Clippers’ DeAndre Jordan addresses free-throw woes
When the doors to the Clippers’ practice facility opened Monday, there stood DeAndre Jordan shooting free throws.
When practice was about 15 minutes over, Jordan remained inside practicing free throws while teammates Ryan Gomes and Randy Foye offered encouragement — and chided him.
After one game, Jordan lamented about his free-throw woes.
Even when Jordan talked about his career-high eight blocked shots against Golden State in Sunday night’s game, he reverted to his free-throw problems.
The 6-foot-11 center made four of 12 free throws against the Warriors.
So Jordan stayed after practice a little longer, telling Gomes and Foye that sometimes before he shoots free throws, while he is dribbling and looking at the basketball, he’ll lose his focus by looking elsewhere instead of the rim.
“He was like, ‘You have to look at the rim,’ ” Jordan said about Gomes’ directions. “He was giving me little [tips]. And they made fun of me a little bit. But I guess I’ll get better. It’s constructive criticism.”
The Warriors started what Jordan described as “Hack-A-DJ,” something he was familiar with when teams employed the Hack-A- Shaq against Shaquille O’Neal.
The Warriors intentionally fouled Jordan on four consecutive trips down court. He responded by making three of eight free throws, one of the misses an air ball.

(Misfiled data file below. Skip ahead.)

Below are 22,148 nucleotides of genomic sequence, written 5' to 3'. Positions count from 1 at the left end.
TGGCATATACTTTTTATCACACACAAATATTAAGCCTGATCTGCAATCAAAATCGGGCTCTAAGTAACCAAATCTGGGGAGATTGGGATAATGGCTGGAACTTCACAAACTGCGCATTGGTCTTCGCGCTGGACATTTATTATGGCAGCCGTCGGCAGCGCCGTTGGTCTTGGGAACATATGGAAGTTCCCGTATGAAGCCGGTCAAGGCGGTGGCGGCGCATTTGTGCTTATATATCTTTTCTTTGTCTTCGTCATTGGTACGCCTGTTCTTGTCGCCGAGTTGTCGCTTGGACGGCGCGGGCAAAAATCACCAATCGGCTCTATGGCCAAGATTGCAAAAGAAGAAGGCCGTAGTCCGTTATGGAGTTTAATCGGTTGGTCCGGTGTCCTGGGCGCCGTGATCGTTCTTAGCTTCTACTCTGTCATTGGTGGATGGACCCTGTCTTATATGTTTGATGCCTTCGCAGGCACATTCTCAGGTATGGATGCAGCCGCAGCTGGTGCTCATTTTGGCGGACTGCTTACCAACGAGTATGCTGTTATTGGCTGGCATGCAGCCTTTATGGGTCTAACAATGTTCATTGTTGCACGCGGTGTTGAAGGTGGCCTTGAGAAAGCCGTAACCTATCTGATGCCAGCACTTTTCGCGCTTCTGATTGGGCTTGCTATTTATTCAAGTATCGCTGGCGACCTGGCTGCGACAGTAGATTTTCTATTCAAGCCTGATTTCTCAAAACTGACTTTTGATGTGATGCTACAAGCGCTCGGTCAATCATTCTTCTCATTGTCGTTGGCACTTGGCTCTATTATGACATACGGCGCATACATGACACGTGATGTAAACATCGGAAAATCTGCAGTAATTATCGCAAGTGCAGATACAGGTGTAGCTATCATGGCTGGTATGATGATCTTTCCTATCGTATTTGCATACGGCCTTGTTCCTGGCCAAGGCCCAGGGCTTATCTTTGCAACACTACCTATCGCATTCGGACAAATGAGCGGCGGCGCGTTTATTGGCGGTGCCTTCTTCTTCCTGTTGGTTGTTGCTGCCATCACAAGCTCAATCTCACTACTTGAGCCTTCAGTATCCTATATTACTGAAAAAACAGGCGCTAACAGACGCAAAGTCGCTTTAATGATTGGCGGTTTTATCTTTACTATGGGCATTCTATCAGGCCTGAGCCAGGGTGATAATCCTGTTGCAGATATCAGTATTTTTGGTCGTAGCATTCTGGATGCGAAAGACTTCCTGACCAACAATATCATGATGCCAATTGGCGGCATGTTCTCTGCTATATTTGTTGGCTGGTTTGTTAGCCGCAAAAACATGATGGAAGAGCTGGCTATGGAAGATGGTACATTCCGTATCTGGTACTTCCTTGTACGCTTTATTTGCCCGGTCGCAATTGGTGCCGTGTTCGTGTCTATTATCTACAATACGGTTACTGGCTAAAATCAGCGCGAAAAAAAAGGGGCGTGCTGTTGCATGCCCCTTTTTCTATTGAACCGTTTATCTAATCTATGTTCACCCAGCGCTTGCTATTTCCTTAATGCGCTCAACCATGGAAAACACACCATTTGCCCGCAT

“I’m either going to make them or miss them and that goes for everybody else in the league,” Jordan said. “But when you get fouled four times in a row, after a while, it got kind of annoying.”
He maintained that it only gets in his head when the media broaches the subject, even though he’s a 41.4% free-throw shooter over his career.
“Let me tell you this,” Jordan said. “When I go to the line, I’m not missing them on purpose. I’m trying to make them.”
Jordan’s primary role is to be a defensive presence.
He was that against the Warriors.
“That is my role, to be the defensive leader on this team,” Jordan said. “And to rebound the ball, control the paint on both ends, and if I score for this team, it’s a plus. But, I obviously have to be able to knock my free throws down, somewhat, to be able to play late in the stretch of games and the critical points.”
Reggie Evans is happy to be a Clipper
Reggie Evans looked at how the Clippers were put together and felt he wanted to be a part of it.
So on Thursday, he signed a one-year, veteran’s minimum contract worth about $1.3 million.
“I just want to win, too, because I took a two-year vacation from not making the playoffs,” said Evans, who played the last two seasons with the Toronto Raptors. “I felt like coming here, my chances are good.”
Evans may be an undersized backup power forward and center at 6-8, but he is known to be physical and rugged.
He averaged 11.5 rebounds and 4.4 points last season in 30 games, but sat out the first 51 games because of a left foot sprain.
He has a right foot sprain that may keep him out for about two weeks.
“It just has that little sharp pain,” Evans said. “We’re just trying to tighten up the ligaments because that sharp pain won’t go away. We want it to go away.”
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